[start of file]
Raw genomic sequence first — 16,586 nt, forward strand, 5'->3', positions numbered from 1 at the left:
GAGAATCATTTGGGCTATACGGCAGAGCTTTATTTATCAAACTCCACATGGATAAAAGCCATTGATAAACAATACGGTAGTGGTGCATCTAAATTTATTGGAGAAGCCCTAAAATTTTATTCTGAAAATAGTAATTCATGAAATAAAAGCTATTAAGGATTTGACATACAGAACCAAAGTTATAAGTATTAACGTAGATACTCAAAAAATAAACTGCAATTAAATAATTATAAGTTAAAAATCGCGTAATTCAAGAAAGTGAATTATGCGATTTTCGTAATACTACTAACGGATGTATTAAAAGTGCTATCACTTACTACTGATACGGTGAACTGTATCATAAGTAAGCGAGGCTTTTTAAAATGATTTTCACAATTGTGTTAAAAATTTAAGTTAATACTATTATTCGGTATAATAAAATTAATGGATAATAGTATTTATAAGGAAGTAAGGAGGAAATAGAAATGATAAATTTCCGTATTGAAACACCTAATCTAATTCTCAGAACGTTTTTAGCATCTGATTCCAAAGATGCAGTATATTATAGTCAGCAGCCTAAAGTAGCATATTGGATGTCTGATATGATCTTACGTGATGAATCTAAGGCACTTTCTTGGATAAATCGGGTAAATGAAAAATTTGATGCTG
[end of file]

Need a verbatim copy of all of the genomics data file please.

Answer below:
Raw genomic sequence first — 16,586 nt, forward strand, 5'->3', positions numbered from 1 at the left:
GAGAATCATTTGGGCTATACGGCAGAGCTTTATTTATCAAACTCCACATGGATAAAAGCCATTGATAAACAATACGGTAGTGGTGCATCTAAATTTATTGGAGAAGCCCTAAAATTTTATTCTGAAAATAGTAATTCATGAAATAAAAGCTATTAAGGATTTGACATACAGAACCAAAGTTATAAGTATTAACGTAGATACTCAAAAAATAAACTGCAATTAAATAATTATAAGTTAAAAATCGCGTAATTCAAGAAAGTGAATTATGCGATTTTCGTAATACTACTAACGGATGTATTAAAAGTGCTATCACTTACTACTGATACGGTGAACTGTATCATAAGTAAGCGAGGCTTTTTAAAATGATTTTCACAATTGTGTTAAAAATTTAAGTTAATACTATTATTCGGTATAATAAAATTAATGGATAATAGTATTTATAAGGAAGTAAGGAGGAAATAGAAATGATAAATTTCCGTATTGAAACACCTAATCTAATTCTCAGAACGTTTTTAGCATCTGATTCCAAAGATGCAGTATATTATAGTCAGCAGCCTAAAGTAGCATATTGGATGTCTGATATGATCTTACGTGATGAATCTAAGGCACTTTCTTGGATAAATCGGGTAAATGAAAAATTTGATGCTG